Redrafting the Vikings rookie class after the 2022 season

(Photo by Thearon W. Henderson/Getty Images) Brock Purdy
(Photo by Thearon W. Henderson/Getty Images) Brock Purdy /
7 of 9
Minnesota Vikings
(Photo by Gregory Shamus/Getty Images) Malcolm Rodriguez /

Fifth-Round Pick No. 1 (165th overall)

Original Selection: Esezi Otomewo – DE (Minnesota)

Redraft Selection: Malcolm Rodriguez – LB (Oklahoma State)

The Vikings took linebacker Brian Asamoah in the third round, and while he could end up producing big time in 2023, they could’ve waited a couple of rounds and got an instant return from Malcolm “Rodrigo” Rodriguez out of Oklahoma State instead.

Rodrigo was one of the stars of HBO’s “Hard Knocks” with the Detroit Lions last summer, and it was evident quite quickly in training camp that he was special. He ended his rookie season with 87 total tackles, eight tackles for a loss, two passes defended, one forced fumble, one sack, and one fumble recovery.

The guy diagnoses plays quickly, he can slip off blocks, and he is a sure tackler. He is basically what Minnesota is hoping Asamoah can be in year two.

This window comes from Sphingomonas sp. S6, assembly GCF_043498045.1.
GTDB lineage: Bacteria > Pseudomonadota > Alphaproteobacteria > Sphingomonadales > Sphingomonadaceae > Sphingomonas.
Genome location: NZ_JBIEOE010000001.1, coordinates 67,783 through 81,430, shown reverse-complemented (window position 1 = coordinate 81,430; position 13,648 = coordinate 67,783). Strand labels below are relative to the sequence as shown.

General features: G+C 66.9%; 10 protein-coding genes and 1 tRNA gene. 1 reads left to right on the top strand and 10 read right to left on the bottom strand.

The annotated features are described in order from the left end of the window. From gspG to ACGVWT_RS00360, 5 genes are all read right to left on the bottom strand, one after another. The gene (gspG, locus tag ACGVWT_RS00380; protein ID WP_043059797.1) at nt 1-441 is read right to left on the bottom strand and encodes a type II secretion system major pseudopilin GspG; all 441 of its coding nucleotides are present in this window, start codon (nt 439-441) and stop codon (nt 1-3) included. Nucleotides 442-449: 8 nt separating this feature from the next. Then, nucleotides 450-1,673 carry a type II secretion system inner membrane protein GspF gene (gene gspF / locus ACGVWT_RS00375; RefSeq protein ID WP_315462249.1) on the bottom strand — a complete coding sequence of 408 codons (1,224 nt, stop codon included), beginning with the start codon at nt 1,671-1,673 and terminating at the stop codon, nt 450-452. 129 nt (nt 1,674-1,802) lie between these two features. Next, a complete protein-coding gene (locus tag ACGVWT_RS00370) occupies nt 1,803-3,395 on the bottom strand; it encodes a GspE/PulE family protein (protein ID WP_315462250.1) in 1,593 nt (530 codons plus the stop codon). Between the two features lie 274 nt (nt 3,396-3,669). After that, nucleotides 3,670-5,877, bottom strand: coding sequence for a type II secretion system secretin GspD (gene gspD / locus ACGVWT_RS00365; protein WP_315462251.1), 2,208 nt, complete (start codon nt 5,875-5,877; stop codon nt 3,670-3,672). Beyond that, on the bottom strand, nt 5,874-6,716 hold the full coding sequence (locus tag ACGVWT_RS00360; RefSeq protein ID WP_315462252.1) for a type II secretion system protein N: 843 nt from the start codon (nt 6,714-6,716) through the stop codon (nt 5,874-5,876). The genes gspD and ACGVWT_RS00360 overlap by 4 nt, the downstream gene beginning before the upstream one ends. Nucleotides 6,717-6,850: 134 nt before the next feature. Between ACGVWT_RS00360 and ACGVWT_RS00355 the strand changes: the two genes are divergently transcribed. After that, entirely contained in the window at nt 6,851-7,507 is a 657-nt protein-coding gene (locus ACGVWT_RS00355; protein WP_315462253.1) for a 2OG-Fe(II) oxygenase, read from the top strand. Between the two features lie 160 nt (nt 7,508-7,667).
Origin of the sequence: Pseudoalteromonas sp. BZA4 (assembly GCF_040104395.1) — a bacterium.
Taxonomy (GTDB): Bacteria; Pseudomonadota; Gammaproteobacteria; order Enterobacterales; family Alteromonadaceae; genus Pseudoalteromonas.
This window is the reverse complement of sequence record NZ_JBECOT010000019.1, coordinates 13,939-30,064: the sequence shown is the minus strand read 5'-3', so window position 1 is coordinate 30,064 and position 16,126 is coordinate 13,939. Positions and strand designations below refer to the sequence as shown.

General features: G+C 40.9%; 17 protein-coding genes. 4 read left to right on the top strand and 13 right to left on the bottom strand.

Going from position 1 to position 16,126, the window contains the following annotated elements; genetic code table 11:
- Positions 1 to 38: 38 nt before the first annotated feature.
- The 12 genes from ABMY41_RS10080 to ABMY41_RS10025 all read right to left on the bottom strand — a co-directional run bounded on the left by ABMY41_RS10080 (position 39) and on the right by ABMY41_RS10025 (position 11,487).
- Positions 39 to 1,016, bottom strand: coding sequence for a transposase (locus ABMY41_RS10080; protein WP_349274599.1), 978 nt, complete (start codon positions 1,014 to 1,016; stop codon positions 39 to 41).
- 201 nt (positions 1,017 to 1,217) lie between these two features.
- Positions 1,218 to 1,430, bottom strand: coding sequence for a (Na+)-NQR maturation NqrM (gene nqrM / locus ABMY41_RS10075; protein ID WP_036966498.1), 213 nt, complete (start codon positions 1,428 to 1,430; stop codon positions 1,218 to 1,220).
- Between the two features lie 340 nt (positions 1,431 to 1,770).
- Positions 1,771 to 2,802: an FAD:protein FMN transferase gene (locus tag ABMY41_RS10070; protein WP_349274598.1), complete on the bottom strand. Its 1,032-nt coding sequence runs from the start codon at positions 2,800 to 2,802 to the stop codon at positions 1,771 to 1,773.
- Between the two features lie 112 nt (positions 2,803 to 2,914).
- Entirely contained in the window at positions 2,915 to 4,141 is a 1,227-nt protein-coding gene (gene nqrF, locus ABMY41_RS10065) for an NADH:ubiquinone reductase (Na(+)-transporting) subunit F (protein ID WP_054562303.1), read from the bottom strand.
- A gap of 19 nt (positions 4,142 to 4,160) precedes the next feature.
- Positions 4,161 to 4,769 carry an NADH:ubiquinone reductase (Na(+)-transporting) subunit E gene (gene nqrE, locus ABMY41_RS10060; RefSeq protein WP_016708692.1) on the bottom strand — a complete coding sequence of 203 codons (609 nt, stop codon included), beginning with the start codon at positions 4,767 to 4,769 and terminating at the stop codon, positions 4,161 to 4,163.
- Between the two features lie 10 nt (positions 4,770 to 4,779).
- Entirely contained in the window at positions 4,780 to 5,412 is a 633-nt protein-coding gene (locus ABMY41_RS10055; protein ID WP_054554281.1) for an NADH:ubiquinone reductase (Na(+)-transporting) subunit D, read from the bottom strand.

The Vikings instead took Esezi Otomewo, who appeared in the final five games of the season. He didn’t do much in that span, accumulating just five tackles and one tackle for a loss.

Fifth-Round Pick No. 2 (169th overall)

Original Selection: Ty Chandler – RB (North Carolina)

Redraft Selection: Isiah Pacheco – RB (Rutgers)

It was kind of a shock that the Vikings took a running back in this draft, as they were already well-stocked at the position. Ty Chandler had a nice training camp last summer, but he was never going to see any action in 2022 unless one of the other four backs (yes, I’m counting C.J. Ham) ahead of him on the depth chart got injured.

That turned out to be the case, and Chandler was primarily a special teamer in 2022, with the potential to see more touches in his sophomore season.

Minnesota could’ve just taken Isaiah Pacheco instead. This firey runner was actually a seventh-round pick who surprised in training camp with the Kansas City Chiefs.

He earned a spot on the roster, and by the middle of the season, he was Kansas City’s primary running back. He finished his rookie year with 830 rushing yards and five touchdowns.

Would Pacheco have gotten the same workload with the Vikings? Probably not, but we know Pahceco can do it week in and week out, and the jury is still out on Chandler.